hey Dale,

I cant accept that on face value, I would have to see the working for that. As it doesnt answer my basic question. How can a fixed amount of matter be more massive just becauser its hotter? there have been no physical particles added to increase its mass, where's the extra mass coming from ?

posted in the interests of learning :)

Dave

17. Jun 7, 2011

### hillzagold

E=MC^2, so heating up your gas by the degree you're imagining will increase mass by that ammount, divided by the speed of light squared. It's a ridiculously tiny amount of mass, and I don't think you're used to thinking in such a small scale.

18. Jun 7, 2011

### Staff: Mentor

Sorry that you can't accept that. I don't have the time to work it out this week, so if you really want to see it you will have to work it yourself. It is tedious but not that difficult, simply calculate the weight of a box of ideal gas and see that it depends on the temperature.

I think you misunderstand mass. Mass is a property that material objects have, but that doesn't mean that mass is only associated with matter. Similarly with energy, energy is a property that material objects have, but non-material things such as fields and photons also have energy. You can add energy without adding matter, similarly you can add mass without adding matter.

Did you realize that most of the mass of ordinary matter is not in the matter (fermions) itself but in the forces (bosons) that hold the matter together? That is one reason why nuclear reactions can convert mass into energy.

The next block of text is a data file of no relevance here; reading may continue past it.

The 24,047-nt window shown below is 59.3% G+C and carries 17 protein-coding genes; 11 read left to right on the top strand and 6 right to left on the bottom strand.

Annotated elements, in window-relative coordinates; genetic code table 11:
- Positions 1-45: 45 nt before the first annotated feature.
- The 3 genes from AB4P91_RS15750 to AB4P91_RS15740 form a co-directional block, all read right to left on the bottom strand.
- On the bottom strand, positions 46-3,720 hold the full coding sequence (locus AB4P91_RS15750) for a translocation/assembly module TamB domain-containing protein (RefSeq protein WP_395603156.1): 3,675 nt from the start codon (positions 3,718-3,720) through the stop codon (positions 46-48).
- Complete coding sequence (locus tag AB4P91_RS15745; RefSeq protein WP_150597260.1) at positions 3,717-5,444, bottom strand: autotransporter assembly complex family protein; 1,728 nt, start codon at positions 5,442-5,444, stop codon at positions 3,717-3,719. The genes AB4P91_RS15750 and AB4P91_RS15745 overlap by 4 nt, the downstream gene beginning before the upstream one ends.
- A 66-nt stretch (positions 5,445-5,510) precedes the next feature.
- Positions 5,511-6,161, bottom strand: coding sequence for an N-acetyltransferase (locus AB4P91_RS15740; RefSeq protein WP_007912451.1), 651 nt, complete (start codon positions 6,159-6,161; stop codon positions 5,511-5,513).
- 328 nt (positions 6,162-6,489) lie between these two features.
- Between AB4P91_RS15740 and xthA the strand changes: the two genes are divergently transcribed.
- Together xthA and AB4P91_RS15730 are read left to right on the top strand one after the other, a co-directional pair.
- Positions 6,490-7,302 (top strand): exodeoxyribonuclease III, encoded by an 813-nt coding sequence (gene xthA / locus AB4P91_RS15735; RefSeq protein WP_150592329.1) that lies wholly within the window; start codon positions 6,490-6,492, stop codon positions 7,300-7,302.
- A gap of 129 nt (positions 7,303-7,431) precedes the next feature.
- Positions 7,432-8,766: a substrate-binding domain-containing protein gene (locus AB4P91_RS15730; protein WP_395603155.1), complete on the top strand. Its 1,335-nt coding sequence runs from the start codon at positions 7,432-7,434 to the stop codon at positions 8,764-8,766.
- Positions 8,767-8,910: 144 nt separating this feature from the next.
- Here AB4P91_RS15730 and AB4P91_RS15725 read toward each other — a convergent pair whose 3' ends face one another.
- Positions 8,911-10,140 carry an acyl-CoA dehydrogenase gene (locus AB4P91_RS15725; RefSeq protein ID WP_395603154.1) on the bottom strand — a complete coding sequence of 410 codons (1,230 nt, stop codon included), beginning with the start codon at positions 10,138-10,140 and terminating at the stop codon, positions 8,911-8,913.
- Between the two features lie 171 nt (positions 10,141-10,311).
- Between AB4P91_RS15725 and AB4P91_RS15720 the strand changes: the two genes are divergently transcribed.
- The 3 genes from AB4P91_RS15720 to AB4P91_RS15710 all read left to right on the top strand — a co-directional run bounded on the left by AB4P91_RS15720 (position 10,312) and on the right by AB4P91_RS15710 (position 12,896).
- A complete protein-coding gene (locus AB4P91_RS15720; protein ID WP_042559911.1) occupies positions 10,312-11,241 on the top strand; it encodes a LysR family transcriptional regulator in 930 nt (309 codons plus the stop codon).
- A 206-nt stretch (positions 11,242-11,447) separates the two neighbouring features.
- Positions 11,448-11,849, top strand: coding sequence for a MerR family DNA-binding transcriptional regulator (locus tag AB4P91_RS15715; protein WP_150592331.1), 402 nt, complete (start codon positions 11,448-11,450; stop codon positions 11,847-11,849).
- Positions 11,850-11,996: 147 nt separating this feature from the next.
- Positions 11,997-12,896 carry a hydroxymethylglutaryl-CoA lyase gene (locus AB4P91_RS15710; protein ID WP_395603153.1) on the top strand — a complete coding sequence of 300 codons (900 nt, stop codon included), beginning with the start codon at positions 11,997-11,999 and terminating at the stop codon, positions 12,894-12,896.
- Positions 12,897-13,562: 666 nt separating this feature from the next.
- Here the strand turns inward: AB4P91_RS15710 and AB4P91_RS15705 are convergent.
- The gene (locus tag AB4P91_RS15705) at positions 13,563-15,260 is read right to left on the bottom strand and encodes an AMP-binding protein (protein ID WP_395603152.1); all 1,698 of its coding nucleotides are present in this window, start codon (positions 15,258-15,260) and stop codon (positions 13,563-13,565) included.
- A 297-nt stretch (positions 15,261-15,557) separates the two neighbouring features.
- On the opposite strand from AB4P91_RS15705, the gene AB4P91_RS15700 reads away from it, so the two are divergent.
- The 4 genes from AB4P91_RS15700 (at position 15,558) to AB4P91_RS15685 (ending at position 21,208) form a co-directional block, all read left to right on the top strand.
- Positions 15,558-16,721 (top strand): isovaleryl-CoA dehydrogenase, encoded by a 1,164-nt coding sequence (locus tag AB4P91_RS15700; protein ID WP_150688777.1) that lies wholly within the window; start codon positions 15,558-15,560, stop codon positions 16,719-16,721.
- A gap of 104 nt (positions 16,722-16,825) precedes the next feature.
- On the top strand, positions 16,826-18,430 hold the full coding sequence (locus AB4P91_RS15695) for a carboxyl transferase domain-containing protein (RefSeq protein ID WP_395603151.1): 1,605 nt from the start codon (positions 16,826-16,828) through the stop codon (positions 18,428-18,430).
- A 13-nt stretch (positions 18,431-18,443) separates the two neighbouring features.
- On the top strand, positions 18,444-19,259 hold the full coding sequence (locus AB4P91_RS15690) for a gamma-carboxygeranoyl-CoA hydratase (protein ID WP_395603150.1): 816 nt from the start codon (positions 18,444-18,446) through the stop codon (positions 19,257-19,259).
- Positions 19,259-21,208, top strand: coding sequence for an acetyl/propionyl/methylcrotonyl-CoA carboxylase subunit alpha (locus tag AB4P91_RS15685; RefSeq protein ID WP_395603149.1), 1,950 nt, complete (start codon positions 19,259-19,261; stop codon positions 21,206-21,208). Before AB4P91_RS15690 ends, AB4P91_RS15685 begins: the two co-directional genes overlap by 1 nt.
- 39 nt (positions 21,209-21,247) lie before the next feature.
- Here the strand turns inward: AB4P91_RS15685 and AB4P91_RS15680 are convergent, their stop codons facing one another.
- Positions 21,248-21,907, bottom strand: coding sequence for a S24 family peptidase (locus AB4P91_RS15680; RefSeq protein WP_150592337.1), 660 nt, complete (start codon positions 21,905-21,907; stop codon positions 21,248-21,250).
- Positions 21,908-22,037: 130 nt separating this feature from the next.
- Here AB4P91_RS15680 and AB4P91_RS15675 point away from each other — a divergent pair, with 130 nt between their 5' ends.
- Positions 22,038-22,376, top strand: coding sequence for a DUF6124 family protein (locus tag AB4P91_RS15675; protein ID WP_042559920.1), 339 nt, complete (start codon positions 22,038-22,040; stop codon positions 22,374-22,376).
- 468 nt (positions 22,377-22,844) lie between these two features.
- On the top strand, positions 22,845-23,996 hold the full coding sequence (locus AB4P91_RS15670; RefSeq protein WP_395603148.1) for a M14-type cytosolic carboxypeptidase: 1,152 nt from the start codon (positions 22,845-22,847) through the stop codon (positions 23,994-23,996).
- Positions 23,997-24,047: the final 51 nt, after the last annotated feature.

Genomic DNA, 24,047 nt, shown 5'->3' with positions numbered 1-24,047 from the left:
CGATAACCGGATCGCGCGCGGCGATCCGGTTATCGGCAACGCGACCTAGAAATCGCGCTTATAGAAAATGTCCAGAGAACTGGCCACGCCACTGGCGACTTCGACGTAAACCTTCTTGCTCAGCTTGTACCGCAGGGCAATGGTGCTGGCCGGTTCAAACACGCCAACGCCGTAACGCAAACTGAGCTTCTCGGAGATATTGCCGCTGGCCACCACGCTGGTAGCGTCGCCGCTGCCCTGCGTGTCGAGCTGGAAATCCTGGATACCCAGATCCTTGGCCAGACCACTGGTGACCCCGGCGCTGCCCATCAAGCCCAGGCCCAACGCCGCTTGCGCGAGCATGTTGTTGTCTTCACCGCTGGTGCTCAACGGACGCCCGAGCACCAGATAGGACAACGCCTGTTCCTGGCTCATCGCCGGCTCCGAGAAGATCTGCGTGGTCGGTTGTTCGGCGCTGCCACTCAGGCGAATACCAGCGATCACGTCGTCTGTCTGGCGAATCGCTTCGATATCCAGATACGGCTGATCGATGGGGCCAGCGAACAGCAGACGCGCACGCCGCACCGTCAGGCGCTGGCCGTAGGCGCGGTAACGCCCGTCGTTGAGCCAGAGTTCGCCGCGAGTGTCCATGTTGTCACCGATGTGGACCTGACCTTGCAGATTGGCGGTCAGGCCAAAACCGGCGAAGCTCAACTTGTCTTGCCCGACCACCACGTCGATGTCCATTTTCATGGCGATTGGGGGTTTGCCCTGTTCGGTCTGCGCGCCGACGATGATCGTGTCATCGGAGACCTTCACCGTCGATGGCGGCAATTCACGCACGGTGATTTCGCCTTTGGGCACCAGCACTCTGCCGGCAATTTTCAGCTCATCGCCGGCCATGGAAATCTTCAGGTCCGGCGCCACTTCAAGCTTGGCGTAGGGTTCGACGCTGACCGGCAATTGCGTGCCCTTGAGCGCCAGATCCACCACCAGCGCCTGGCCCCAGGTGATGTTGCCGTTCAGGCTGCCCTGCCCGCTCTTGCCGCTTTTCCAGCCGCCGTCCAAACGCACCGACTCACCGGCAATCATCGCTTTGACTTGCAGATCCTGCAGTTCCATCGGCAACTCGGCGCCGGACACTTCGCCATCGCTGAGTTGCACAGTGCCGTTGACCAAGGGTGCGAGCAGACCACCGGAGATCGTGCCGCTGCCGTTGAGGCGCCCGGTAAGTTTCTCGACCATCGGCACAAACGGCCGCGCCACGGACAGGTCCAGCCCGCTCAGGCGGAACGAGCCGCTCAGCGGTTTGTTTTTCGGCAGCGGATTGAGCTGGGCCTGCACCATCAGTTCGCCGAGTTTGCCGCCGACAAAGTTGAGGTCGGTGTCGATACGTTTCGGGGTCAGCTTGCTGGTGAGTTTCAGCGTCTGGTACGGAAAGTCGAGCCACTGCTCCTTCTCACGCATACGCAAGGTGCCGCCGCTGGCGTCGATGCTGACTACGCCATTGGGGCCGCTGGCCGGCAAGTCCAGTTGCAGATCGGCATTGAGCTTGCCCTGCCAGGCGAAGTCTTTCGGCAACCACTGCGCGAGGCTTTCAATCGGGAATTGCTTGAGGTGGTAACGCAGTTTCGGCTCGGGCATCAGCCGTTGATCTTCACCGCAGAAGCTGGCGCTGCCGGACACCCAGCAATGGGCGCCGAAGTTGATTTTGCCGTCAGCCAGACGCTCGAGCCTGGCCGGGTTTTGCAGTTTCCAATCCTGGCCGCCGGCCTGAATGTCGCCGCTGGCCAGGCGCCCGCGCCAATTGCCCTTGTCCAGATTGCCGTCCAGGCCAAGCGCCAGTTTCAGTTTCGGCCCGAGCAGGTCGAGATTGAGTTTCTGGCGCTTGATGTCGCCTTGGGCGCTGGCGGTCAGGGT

19. Jun 7, 2011

### davenn

no thats not the problem

Dave

20. Jun 8, 2011

### davenn

dunno where to start on that one ;)

yes probably ;) ... ok I understand photons having more energy than others but are still just a photon

visible light photon has more energy than a microwave one, a gamma ray photon more energy than a visible light photon.

ok, but in any given atom all those things are present within the atomic structure?
what is being added to change the mass of that structure ?

ok a physics lesson... so you are saying its the Bosonic force that holds the atoms of a particular element together ?

Crap ;) we are getting in much deeper than I ever did in 1st year university physics so so long ago :)

cheers
Dave

PS ok taking the E=MC^2 if the amount of energy in a system increases, as the speed of light is a constant, the only thing left means that the mass has increased. thats logical.

still leaves me trying to understand where the additional mass has come from in a closed system

Last edited: Jun 8, 2011